Cross-posting to Mastodon

I spent a few hours on Sunday writing a small program that cross posts my tweets to Mastodon. The idea was seeded by talk of censorship, but I followed through because even though I’m not super optimistic about Mastodon’s chances in appealing to the general public, I’ll enthusiastically explore any possibility that might help compromise Twitter’s harmful dominance of public discourse.

Mastodon’s API is a breath of fresh air compared to Twitter’s, which reminds you at every turn that it wants you the hell out, has the worst documentation since old school MSDN, and mandates use of ancient and difficult-to-implement protocols like OAuth1. With Mastodon, I clicked on the “developer” link and was up and running with a new app in about three seconds.

Mastodon OAuth keys and API token

Note that although I get the standard OAuth2 client key and secret, I’m also conveniently given an access token which I can put to use immediately – no OAuth dances involved. This is a critical development feature in getting up and running with minimal resistance, and every API platform should do it (looking at you Strava). It’s especially great for indy hackers like me who want to build something simple which won’t be productized.

Tweets can largely be re-posted to Mastodon without changes, but the program makes a few amendments for usability/clarity:

  • Mastodon’s avoided the cancer of tiny URLs (e.g., so these are expanded back to their original links.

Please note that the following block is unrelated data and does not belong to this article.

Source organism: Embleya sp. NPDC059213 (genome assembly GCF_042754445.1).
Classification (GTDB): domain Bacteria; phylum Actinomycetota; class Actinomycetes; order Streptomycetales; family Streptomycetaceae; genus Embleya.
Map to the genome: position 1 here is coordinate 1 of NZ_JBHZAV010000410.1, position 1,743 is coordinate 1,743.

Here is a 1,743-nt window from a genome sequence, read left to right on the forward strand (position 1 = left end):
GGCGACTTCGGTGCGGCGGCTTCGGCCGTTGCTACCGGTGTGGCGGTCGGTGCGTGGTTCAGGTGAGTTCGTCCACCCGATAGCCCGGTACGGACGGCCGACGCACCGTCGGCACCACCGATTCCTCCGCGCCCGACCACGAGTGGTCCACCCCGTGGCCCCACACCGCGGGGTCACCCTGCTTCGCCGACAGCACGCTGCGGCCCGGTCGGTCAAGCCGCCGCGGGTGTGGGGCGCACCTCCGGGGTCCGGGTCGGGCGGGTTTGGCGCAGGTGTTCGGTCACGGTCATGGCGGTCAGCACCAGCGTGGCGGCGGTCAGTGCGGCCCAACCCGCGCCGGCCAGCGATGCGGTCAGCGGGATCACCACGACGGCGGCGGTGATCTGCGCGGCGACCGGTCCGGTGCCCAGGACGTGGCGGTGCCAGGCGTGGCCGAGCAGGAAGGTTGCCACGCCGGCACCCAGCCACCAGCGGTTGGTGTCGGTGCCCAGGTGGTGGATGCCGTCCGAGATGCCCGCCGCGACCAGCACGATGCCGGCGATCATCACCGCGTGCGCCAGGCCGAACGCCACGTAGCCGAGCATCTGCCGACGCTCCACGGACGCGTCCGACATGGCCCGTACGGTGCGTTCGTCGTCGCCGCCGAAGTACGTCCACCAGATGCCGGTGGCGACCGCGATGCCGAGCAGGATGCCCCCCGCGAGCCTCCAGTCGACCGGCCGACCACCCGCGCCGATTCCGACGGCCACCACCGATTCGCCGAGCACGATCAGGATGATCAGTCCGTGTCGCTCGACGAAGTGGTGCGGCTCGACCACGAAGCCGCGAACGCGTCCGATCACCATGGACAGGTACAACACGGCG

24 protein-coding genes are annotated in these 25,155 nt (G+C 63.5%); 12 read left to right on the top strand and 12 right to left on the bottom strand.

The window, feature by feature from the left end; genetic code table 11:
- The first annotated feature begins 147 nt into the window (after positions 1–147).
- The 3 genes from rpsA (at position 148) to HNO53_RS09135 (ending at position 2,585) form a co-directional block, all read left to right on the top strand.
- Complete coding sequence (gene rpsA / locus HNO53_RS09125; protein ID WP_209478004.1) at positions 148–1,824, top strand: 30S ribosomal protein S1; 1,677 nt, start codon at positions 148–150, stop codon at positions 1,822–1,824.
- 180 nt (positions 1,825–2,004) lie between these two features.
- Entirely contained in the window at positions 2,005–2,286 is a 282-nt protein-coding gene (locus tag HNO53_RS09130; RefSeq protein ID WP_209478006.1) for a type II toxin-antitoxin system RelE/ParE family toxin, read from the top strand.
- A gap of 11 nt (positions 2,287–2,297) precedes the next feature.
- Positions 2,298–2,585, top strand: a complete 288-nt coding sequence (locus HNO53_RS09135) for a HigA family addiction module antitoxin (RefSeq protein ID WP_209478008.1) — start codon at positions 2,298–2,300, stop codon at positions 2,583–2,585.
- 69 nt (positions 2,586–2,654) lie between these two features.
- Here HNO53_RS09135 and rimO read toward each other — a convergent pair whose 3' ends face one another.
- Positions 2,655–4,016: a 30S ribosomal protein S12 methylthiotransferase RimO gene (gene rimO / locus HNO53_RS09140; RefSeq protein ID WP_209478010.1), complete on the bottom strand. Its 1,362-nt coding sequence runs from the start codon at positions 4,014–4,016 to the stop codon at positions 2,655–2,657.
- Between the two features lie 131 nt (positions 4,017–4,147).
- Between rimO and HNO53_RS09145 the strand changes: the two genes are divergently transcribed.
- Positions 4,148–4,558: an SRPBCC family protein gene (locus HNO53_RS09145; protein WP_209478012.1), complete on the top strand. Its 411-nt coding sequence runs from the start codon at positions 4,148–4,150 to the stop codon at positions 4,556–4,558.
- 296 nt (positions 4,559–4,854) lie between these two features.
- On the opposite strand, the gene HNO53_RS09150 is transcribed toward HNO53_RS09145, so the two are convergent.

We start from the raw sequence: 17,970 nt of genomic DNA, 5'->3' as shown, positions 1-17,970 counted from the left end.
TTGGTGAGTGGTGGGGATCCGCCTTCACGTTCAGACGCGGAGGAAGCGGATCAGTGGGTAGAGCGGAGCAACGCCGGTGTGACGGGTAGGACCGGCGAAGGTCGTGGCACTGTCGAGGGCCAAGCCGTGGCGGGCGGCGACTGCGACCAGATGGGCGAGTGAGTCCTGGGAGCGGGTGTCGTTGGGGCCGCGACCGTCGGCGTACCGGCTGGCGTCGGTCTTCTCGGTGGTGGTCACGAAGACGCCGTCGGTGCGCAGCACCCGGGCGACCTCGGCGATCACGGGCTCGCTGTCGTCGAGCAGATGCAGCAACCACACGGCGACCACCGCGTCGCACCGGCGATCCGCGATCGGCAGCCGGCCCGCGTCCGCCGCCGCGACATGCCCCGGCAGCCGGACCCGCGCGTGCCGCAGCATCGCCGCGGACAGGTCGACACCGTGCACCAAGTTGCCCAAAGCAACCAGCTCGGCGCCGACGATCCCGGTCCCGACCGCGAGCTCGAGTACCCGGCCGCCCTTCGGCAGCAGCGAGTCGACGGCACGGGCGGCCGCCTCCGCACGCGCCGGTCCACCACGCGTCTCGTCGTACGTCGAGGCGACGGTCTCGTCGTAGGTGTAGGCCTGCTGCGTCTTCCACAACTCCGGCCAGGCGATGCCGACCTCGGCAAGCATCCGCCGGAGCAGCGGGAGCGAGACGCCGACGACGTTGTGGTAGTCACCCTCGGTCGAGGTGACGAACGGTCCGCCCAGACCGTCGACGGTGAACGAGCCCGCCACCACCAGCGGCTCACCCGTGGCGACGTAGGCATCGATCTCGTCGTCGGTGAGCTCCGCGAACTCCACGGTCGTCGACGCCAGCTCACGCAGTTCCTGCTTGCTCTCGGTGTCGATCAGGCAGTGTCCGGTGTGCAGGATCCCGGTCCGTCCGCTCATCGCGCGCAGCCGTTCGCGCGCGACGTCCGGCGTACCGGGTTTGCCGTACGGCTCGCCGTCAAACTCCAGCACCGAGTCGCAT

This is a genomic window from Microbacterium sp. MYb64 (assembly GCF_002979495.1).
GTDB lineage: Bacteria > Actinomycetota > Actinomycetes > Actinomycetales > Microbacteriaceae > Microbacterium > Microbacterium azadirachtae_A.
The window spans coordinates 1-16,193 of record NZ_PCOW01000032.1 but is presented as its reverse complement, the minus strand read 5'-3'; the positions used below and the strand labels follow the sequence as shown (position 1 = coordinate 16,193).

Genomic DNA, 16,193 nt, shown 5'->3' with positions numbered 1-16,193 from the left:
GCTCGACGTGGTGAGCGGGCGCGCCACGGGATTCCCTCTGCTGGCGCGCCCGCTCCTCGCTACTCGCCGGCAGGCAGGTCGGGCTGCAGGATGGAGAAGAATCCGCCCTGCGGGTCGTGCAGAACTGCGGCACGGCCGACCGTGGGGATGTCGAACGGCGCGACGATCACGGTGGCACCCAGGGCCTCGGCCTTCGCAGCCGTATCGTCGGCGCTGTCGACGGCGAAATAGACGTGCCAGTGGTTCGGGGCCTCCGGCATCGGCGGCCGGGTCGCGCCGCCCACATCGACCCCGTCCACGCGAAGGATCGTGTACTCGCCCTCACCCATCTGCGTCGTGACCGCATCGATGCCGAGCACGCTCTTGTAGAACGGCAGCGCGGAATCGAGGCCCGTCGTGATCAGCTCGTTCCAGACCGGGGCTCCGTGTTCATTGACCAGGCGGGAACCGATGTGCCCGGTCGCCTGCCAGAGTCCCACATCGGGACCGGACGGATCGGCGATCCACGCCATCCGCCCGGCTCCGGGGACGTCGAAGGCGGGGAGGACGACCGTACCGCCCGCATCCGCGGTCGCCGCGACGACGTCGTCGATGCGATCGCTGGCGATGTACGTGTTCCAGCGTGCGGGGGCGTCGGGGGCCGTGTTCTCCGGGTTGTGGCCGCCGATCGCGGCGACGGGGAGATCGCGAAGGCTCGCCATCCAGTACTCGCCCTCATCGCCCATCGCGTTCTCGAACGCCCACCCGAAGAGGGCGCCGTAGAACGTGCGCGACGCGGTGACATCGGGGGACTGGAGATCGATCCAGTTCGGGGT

• Retweets get truncated to 140 characters when returned through the Twitter API, so add a link back to the original RT to make them not completely inscrutable.
  • Strip extraneous links that Twitter adds automatically. For example, any tweet containing photos automatically gets a link back to the tweet itself which isn’t needed when the media is present (presumably for the benefit of older clients).

The program is stateless, so it scans the Mastodon API for where it left off before posting anything new. Comparing a Mastodon “toot” to an origin tweet isn’t trivial because Mastodon marks up content with HTML after it’s posted. I have a subroutine that does its best to deconvert it back to its original form, but allow some margin of error through a Levenschtein distance fuzzy match in case I missed something.

Copying over multimedia like photos was blessedly simple thanks to good API design on both the backend and in its Go bindings. Fetch data from Twitter’s URLs, post it back up as a series of new media objects, then include those IDs when creating a Mastodon status. So easy that I had it working in minutes.

As usual, I always write this type of project in Go because I expect it to still be working five or ten years from now as it makes heavy use of the standard library (pulling in few dependencies) and the language has introduced no breaking changes.

A sample status cross-posted to Mastodon

The result? Working so far. Except I don’t actually know anyone on Mastodon. Find me at if you are.

Did I make a mistake? Please consider sending a pull request.